Lebovitz derives a style of portraiture that is often dramatic and theatrical; Lebovitz brings an authentic atmosphere to her images in which she uses somewhat dark tones that may convey themes as almost gothic. For example, her portrait series of Her Majesty the Queen Elizabeth almost brings a sense of past time. As Her Majesty poses in luxurious dress complimenting the setting within Buckingham Palace, the scenes may almost be suggestive of revealing a darker side of Royal life. Lebovitz use of ambient light from the windows shines upon the Queen, however, other areas within the scene are in shadow. Lebovitz’s Disney portrait series creates a similar visionary as the innocence that is usually represented in the franchise is dramatically changed to something with deeper meaning. I strongly admire how Lebovitz does this and I find her work emphasises on affecting the viewer emotionally; some of her most recent work such as the advertised image for the 2013 film ‘Les Miserables’ is successful in having the viewer connect with characters and story and she displays both very well. From the film poster (see above) the viewer can see that Les Mis is a sad film, it involves a story of a child as well as others and also from the facial features (dirt on the face and hair) we are given the impression of a very serious subject (revolution, poverty). Lebovitz maintains this notion of creating very ‘real’ imagery that shows the audience something in a different perspective and this is what strikes a key element in conveying emotional reaction.
Gregory Crewdson and Narrative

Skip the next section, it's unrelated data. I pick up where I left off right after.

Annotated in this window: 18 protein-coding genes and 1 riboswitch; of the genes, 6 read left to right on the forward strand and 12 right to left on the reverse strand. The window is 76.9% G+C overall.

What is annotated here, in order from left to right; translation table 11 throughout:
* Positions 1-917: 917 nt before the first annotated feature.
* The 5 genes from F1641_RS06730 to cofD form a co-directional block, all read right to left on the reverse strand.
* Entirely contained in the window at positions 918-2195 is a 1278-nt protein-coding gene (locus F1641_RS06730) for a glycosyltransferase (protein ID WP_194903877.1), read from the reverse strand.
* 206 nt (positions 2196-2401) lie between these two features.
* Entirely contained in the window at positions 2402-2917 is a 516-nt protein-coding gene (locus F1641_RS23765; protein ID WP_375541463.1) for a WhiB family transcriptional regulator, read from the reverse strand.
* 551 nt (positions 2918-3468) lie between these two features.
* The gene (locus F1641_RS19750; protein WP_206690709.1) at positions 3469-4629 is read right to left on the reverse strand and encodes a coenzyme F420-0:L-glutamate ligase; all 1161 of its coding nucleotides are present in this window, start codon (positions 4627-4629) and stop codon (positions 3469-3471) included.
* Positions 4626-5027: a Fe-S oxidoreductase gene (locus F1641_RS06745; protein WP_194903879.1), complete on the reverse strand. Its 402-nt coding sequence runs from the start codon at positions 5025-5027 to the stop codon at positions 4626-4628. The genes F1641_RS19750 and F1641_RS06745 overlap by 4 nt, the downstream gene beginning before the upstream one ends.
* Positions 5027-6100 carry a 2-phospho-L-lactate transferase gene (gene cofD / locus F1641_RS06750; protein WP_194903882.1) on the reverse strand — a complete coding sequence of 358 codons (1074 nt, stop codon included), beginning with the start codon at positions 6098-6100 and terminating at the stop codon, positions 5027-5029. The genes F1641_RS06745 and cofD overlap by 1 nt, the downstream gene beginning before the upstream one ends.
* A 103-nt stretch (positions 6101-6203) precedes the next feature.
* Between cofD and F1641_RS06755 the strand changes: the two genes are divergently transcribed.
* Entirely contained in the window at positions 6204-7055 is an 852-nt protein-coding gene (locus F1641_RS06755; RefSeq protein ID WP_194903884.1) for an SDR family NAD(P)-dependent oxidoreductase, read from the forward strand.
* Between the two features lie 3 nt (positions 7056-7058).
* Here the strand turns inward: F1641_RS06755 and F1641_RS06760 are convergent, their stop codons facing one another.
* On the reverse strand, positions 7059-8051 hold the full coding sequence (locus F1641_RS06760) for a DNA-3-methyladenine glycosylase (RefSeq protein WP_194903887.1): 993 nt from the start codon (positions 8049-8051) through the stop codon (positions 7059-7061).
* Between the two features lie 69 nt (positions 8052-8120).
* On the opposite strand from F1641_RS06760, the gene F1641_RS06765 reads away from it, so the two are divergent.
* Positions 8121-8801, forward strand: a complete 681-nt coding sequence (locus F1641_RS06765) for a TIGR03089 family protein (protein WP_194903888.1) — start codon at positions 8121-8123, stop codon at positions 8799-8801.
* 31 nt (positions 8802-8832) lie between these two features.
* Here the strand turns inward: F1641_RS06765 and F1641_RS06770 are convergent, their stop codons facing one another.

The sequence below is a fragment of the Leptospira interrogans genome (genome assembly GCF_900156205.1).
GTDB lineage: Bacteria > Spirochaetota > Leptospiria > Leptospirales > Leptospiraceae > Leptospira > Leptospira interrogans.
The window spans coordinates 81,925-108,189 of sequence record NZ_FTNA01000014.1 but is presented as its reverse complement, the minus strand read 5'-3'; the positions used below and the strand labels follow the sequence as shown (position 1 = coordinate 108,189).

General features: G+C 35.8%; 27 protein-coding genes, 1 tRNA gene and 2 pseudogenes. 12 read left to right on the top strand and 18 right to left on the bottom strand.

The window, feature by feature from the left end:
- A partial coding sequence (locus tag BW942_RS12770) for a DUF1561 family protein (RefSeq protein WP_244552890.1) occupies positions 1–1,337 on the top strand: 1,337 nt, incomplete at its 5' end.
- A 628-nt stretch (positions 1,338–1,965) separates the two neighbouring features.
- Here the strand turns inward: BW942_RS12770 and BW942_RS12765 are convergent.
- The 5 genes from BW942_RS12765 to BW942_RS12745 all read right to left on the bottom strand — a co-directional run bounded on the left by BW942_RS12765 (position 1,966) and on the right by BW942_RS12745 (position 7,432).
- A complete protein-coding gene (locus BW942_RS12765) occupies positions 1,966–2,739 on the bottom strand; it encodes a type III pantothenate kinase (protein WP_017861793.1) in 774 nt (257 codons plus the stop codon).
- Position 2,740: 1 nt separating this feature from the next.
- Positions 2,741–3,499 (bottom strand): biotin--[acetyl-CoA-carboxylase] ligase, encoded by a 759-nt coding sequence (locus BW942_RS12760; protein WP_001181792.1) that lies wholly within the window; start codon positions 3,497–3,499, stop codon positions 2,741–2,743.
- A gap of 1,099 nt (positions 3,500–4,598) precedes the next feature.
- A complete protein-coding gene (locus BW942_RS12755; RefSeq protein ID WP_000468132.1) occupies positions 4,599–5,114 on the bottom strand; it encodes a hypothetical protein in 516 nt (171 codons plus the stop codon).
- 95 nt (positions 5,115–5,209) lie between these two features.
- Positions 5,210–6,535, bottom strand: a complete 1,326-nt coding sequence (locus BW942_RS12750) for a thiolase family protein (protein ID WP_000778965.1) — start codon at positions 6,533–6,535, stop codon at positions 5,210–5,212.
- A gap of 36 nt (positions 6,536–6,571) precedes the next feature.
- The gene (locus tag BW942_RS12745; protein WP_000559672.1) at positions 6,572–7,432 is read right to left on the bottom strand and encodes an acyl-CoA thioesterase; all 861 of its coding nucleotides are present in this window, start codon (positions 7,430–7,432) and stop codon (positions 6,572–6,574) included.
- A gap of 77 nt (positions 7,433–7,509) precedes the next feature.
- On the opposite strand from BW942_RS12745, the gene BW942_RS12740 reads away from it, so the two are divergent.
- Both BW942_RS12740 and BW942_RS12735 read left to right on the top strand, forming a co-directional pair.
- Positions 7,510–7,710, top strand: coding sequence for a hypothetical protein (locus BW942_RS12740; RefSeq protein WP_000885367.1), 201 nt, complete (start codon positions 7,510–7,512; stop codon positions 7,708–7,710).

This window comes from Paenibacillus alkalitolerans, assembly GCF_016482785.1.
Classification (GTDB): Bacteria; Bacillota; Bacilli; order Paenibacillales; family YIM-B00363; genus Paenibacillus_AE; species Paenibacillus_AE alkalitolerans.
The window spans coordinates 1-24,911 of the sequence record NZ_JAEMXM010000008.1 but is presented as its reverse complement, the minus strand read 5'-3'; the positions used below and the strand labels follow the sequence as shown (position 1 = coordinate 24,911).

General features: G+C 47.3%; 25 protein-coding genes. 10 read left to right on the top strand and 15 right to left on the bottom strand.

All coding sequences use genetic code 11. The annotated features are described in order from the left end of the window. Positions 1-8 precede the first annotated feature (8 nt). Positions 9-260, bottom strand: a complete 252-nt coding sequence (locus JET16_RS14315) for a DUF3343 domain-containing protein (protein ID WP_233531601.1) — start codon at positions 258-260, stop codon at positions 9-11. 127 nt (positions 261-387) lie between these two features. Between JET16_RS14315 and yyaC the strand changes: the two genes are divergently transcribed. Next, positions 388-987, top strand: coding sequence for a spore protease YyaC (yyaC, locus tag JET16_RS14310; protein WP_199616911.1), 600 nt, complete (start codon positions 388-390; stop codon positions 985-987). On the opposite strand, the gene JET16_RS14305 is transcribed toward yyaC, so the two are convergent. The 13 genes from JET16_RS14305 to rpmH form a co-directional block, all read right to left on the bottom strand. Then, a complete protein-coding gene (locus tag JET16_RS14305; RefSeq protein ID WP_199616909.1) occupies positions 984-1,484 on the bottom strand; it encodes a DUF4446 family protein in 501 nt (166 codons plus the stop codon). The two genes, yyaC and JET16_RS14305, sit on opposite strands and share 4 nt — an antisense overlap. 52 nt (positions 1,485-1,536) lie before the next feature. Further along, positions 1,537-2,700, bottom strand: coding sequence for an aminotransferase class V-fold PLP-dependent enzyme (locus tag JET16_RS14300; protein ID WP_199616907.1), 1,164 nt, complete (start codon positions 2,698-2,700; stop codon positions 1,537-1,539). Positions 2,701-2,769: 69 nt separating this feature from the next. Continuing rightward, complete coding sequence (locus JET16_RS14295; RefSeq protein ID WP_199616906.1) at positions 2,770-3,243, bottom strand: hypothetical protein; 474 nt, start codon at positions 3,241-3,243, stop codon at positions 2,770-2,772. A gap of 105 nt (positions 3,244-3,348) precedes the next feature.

Fig 2. Gregory Crewdson. Ophelia. 2013
Contemporary photographer Gregory Crewdson is known for his cinematic style in which he produces staged scenes within unique suburban locations. Following his inspiration from viewing the works of Diane Arbus, Crewdson has followed in the footsteps of other visionaries who create surreal imagery such as William Eccleston. Crewdson has featured work across the world and has featured in galleries including the Guggenheim and the V&A museums in Europe.
Crewdson builds narrative in his work that brings storytelling to a new level in which he often shoots in twilight hours. Crewdson’s work gives potential references to sci-fi cinema; there is an ethereal vibe brought across that shows neither an event or complete stillness. The audience is stuck in an in-between moment where we do not know if something has happened yet or if an event has already passed in the image. There is a slight sense of ambiguity where the viewer is made to analyse the imagery in detail which may lead the audience to finding elements that is suggestive of an occurrence but it is not clear what it is. Crewdson uses light within his imagery in a delicate way as the scenes often appear quite soft with minor application of direct lights such as lampposts and car lights. Crewdson creates a sense of drama in his images that is compelling as he explores into areas of privacy, often focusing on fragile relationships between people and also of people being alone with themselves. The way he uses narrative keeps the viewer guessing as nothing is completely revealed or hidden away, giving us a cinematic quality where there is no beginning or ending but only a middle. I find Crewdson’s work possesses an alien feel and may echo futuristic cinema from the 1980’s as his work appears neither too modern which could suggest his influences from late 20th century film.
Thomas Demand and Relationships with Space
Fig 3. Thomas Demand. Office. 1995
Thomas Demand is a contemporary photographer who is known for working with paper materials to construct scenes which appears to show recent human activity within the space. Gathering his influences and sources from various media, Demand explores the reproduction of temporary environments in which the spaces are destroyed completely after the photograph has been taken. Following his studies in Germany, Demand has gone on to exhibit large works Europe and the US with shows featured in galleries such as the Venice Biennale.